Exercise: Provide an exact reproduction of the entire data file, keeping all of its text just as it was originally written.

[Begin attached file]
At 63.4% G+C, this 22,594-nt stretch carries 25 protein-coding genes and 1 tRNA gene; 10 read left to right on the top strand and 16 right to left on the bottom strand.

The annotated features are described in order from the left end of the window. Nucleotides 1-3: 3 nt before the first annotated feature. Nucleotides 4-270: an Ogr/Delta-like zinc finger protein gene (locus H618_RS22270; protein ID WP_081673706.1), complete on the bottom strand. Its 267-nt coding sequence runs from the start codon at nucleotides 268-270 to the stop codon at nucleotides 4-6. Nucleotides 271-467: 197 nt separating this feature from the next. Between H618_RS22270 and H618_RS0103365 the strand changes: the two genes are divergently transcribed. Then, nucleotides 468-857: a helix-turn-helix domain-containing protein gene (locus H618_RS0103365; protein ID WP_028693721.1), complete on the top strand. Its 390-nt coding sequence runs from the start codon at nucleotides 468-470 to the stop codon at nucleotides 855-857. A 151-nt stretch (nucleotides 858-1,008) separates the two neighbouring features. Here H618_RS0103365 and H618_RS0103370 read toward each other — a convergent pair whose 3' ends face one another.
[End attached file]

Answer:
At 63.4% G+C, this 22,594-nt stretch carries 25 protein-coding genes and 1 tRNA gene; 10 read left to right on the top strand and 16 right to left on the bottom strand.

The annotated features are described in order from the left end of the window. Nucleotides 1-3: 3 nt before the first annotated feature. Nucleotides 4-270: an Ogr/Delta-like zinc finger protein gene (locus H618_RS22270; protein ID WP_081673706.1), complete on the bottom strand. Its 267-nt coding sequence runs from the start codon at nucleotides 268-270 to the stop codon at nucleotides 4-6. Nucleotides 271-467: 197 nt separating this feature from the next. Between H618_RS22270 and H618_RS0103365 the strand changes: the two genes are divergently transcribed. Then, nucleotides 468-857: a helix-turn-helix domain-containing protein gene (locus H618_RS0103365; protein ID WP_028693721.1), complete on the top strand. Its 390-nt coding sequence runs from the start codon at nucleotides 468-470 to the stop codon at nucleotides 855-857. A 151-nt stretch (nucleotides 858-1,008) separates the two neighbouring features. Here H618_RS0103365 and H618_RS0103370 read toward each other — a convergent pair whose 3' ends face one another.